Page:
In deciding which of these solutions might satisfy your needs, start by asking a few questions. Are you a single, small office or a fast-growing SMB with multiple sites? Do you have someone skilled to manage the system? Do you need only a PBX or would Web and file servers be valuable?
And the winners are...
Small offices with five to 25 employees should look closely at Microsoft Response Point and Sutus Business Central and also consider Fonality's PBXtra. If simplicity is more important than features, Response Point is my choice. But if telephony features are the main attraction, then I give the nod to PBXtra. If an all-in-one system is appealing, then you can't go wrong with Sutus.
Larger organizations should seriously consider Allworx, Critical Links' EdgeBox, and PBXtra. Because these solutions all have extensive features, the selection isn't as clear cut. My recommendation, unless you need surplus features such as a router or firewall or Web server, is to go with PBXtra. Moreover, when you consider the cost of software editions and especially phones, PBXtra scales more economically than Allworx and EdgeBox.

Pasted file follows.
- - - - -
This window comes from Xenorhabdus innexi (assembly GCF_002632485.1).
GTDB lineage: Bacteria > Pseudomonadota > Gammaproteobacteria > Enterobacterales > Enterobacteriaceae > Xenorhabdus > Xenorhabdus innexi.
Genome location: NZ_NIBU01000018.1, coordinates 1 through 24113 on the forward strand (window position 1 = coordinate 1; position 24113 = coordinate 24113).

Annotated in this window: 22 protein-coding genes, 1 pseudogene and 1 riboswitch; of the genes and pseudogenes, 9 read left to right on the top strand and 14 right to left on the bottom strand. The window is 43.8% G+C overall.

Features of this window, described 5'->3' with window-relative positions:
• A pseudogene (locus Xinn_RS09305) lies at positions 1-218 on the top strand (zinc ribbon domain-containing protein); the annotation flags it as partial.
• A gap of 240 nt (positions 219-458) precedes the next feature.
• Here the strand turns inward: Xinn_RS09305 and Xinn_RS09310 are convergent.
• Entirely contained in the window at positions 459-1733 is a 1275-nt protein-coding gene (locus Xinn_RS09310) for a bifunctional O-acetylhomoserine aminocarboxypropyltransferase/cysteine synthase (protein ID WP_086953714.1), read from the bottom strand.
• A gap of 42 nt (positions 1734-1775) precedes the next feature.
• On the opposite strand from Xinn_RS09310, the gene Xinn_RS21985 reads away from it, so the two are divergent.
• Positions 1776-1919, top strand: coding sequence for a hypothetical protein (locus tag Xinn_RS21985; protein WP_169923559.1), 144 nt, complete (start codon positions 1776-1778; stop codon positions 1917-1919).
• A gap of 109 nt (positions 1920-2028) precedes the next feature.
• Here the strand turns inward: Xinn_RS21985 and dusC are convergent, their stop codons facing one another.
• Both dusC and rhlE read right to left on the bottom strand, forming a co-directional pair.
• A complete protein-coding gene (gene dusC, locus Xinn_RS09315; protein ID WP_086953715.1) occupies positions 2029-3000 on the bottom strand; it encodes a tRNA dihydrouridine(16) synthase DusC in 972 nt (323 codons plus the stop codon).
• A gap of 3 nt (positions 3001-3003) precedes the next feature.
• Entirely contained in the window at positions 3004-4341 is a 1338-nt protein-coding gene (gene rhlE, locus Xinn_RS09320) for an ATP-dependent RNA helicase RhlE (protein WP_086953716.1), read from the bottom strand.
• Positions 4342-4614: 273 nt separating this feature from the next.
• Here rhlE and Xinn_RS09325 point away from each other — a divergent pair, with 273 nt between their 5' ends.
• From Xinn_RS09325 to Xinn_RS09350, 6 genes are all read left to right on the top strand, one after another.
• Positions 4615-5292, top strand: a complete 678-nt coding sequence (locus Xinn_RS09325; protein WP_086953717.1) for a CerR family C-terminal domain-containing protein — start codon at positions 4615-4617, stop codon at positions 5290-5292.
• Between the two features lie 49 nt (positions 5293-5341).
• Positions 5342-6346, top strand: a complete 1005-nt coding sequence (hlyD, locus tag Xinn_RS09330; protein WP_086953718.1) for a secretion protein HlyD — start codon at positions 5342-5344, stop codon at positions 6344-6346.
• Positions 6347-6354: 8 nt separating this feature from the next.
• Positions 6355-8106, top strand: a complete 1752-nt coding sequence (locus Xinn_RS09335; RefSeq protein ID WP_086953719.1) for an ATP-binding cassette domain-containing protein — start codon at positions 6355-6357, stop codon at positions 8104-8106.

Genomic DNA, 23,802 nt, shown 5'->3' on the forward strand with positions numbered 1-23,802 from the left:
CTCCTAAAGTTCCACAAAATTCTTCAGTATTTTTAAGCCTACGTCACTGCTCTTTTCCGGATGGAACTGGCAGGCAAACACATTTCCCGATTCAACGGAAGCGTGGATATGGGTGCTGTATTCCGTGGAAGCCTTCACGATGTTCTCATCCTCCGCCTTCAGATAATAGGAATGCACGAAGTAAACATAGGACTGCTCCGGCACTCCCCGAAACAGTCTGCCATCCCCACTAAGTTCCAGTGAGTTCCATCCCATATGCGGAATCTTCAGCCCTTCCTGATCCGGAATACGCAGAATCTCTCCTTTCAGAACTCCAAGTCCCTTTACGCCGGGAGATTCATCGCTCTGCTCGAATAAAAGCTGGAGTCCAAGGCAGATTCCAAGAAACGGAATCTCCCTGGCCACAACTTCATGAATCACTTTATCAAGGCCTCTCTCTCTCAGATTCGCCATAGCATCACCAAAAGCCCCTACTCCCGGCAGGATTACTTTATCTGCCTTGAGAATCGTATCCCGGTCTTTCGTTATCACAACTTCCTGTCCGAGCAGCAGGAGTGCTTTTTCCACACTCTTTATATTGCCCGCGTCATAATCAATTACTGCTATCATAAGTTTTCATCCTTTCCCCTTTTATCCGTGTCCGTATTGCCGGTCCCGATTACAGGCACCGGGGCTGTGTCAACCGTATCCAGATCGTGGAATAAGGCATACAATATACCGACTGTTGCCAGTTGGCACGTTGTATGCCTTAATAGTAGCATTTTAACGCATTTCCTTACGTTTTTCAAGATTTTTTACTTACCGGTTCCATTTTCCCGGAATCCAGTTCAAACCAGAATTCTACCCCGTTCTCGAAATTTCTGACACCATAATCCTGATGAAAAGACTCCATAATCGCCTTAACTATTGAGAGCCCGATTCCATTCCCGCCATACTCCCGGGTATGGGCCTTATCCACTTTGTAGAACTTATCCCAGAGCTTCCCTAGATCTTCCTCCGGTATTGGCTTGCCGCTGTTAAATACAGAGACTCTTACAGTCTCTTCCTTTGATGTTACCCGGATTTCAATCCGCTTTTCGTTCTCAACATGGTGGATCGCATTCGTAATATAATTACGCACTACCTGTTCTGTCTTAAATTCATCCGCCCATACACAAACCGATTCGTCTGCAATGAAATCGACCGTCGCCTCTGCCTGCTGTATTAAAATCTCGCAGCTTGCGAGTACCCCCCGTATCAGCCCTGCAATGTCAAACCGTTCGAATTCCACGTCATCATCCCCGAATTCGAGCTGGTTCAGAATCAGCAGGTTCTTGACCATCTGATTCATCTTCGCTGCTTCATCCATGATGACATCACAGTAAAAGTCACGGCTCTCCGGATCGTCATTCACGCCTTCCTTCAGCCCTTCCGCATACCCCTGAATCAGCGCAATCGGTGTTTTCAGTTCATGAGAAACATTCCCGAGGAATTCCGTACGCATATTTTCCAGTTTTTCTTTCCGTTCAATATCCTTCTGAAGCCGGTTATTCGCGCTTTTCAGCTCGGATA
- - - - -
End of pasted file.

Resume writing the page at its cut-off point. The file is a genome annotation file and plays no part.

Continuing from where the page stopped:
Below are the test scores (on a 10-point scale) and brief summaries of the five solutions. For more detail, follow the links to the complete evaluations.
Allworx 24x v.6.8
Score: Very Good 8.6
Bottom Line: A true all-in-one system, each Allworx appliance combines full PBX and VoIP duties with networking functions including automated backup, e-mail and Web server, security, and LAN management. Rich communications features include unified messaging and presence awareness, along with options such as call queuing, a conference center, and group calendaring. Another important differentiator is site-to-site access, with 100 sites supported. See complete review.
Critical Links EdgeBox Office v.4.5.2
Score: Good 7.9